Where to stay in Zante: Porto Zante, eight villas with five-star facilities, set above a pristine bay of finely raked sand, is kitted out for kids of all ages: there's a playground, mini-golf, and every water-sport under the sun. The sociable Peligoni Club is especially good for toddlers and teens: the crèche is run by qualified nannies and over-13s have their own bar, serving milkshakes and mocktails. Zante Maris Suites, as well as the new Olea All Suite Hotel just next door, are both squarely aimed at adults, with a haute hippie vibe. Kids over 12 are welcome.
Everyone knows the Venus de Milo (which has stood in the Louvre since the 19th century). Until recently, very few had heard of Milos, the volcanic island where Aphrodite’s graceful likeness was discovered. Those in the know jealously guard their treasured island, and especially its 70 (or more) beaches — surely the most diverse and dramatic coastline of all the Greek Islands.
Hi dave – very cool and informative site! We’re a family of 6 (all adults) traveling to Greece for the first time…and most likely the last time. We’d like to visit some historic sites, but more interested in experiencing Greek life in small towns. Beaches and nightlife are not important. I’m looking to put together a balanced itinerary covering 10 days (11 nights) and had the following in mind:
The next big island north is Corfu, the grandmother of all holiday packaged islands, but with plenty of other individualized retreats. Arguably the prettiest of all the islands, it is lush, green and clean though it can get a bit cluttered in high Summer. Pretty well all the options you want are on offer, but the best hikes and ramblings are to be had away from the central east coast. Author Gerald Durrell chose well in Corfu: his famous White House in the north-west of the island is at the little seaside village of Kalami.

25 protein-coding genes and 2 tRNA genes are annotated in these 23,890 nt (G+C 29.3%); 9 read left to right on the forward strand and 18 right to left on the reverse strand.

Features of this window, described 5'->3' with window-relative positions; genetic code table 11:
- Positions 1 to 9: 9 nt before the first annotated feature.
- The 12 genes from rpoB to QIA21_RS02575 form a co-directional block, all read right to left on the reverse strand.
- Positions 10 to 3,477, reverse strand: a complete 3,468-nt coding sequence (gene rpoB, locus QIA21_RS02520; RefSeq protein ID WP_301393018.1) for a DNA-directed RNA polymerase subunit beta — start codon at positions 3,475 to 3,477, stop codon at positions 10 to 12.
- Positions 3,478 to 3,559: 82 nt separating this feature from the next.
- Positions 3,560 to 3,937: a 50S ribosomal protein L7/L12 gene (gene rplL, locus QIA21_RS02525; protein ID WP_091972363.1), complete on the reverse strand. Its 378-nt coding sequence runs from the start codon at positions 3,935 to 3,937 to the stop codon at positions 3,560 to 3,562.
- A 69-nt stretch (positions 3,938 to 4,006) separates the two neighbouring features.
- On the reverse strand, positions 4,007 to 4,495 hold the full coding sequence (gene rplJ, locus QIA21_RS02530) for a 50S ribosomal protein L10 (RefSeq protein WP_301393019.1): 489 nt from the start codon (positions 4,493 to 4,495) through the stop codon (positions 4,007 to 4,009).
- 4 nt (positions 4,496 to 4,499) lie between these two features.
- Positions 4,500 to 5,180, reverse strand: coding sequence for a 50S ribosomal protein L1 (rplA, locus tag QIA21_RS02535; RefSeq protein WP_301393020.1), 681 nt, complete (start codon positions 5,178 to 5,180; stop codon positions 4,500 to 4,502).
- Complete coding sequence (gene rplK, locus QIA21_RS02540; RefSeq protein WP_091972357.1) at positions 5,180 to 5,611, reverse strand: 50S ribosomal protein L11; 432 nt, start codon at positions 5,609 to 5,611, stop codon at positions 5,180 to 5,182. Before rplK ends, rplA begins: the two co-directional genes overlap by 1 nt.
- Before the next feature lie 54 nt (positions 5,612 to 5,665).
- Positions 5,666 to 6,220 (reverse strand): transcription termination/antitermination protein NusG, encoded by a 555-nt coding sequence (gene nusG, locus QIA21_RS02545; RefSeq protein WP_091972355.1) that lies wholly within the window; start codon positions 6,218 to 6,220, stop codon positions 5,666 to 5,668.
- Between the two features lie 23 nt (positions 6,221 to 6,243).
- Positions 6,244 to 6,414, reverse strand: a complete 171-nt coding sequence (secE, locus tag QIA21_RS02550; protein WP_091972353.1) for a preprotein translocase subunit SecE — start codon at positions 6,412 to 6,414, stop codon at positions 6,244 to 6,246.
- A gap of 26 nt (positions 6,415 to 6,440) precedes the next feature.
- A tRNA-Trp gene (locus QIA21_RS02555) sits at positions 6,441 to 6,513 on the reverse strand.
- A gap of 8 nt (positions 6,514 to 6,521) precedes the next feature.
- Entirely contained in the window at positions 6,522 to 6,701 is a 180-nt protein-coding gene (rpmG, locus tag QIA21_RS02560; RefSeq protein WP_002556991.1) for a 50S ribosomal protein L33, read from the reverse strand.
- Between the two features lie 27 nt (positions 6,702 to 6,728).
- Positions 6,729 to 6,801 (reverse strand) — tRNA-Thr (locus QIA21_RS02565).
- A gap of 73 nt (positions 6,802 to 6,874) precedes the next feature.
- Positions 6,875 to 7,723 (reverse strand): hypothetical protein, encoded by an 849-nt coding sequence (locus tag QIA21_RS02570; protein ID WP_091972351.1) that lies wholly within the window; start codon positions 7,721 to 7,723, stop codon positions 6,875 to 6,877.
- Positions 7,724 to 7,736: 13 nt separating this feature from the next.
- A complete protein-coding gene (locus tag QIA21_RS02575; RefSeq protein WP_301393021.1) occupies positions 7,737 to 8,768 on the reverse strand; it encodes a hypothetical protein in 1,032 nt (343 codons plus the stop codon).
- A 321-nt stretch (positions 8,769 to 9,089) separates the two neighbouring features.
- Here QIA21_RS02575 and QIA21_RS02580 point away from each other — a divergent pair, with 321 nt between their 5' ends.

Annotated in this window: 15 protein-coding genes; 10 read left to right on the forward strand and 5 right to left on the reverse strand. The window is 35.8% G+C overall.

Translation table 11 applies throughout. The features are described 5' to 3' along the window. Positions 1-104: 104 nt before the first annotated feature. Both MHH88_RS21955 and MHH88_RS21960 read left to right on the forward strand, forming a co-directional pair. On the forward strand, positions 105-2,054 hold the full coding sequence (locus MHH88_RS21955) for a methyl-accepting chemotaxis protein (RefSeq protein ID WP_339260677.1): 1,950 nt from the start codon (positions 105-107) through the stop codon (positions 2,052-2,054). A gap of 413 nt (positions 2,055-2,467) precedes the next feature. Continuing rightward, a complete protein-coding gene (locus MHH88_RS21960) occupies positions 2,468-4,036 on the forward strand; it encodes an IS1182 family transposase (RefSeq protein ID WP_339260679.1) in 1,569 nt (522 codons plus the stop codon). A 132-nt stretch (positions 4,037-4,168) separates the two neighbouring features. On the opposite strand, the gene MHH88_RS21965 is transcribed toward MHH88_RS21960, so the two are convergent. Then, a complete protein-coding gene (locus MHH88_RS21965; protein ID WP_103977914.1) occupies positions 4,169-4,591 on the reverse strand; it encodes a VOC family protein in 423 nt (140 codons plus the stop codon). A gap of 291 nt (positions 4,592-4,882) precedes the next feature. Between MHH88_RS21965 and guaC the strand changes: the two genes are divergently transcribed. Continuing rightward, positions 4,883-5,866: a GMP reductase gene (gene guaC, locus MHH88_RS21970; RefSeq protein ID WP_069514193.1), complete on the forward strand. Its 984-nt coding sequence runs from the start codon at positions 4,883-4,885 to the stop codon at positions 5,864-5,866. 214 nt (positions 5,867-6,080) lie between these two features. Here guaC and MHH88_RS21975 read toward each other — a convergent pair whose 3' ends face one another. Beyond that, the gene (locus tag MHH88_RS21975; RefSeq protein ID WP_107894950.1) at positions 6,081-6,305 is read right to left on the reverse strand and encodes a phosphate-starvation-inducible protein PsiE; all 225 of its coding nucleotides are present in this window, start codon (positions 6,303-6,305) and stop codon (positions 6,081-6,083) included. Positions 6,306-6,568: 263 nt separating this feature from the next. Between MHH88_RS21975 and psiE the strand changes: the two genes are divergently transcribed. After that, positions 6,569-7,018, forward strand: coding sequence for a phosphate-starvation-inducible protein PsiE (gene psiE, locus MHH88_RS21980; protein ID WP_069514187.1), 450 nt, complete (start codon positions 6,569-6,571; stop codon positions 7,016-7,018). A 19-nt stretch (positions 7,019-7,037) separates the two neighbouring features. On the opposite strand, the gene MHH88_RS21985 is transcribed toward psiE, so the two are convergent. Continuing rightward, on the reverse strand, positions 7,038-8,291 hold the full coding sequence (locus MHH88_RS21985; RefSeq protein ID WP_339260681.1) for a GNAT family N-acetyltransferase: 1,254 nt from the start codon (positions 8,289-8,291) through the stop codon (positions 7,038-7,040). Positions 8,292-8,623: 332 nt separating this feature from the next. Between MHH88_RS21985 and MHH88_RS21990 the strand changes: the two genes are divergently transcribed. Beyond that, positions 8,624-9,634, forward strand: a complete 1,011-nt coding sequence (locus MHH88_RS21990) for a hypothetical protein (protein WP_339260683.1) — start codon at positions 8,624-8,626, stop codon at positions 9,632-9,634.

Java, with a population of 140 million, makes its first appearance on this list. Celebrated for its ancient culture, breathtaking vistas, and UNESCO World Heritage sites like the Borobudur Temple Compounds, the island also offers the opportunity to indulge in modernity (five-star hotels abound). Waterfalls, volcanoes, protected parks, and white-sand beaches also allow visitors to get away from the thrum.
The Greek islands have beautiful weather in the months just before and after peak season. It’s a great time to see the islands, save money, avoid the crowds, and still have great weather (though not as hot as July and August). If you want to see the super-popular islands of Santorini, Rhodes, Corfu, and Crete without the tourists then this is a great time to visit.
Hi Dave! One more question, do you know of any resorts with heated pools or private jacuzzis/pools in the room that are heated on islands other than Santorini and Mykonos? Looking for something above 26/27 degrees and can’t seem to find any! Elounda Beach resort said they could heat the private pool but it costs 45 EUR per degree! Hoping you know of another option that would allow us to swim comfortably in Early June. Thank you!!
If a particular city has two or more airports, market forces will tend to attract the less profitable routes, or those on which competition is weakest, to the less congested airport, where slots are likely to be more available and therefore cheaper. For example, Reagan National Airport attracts profitable routes due partly to its congestion, leaving less-profitable routes to Baltimore-Washington International Airport and Dulles International Airport.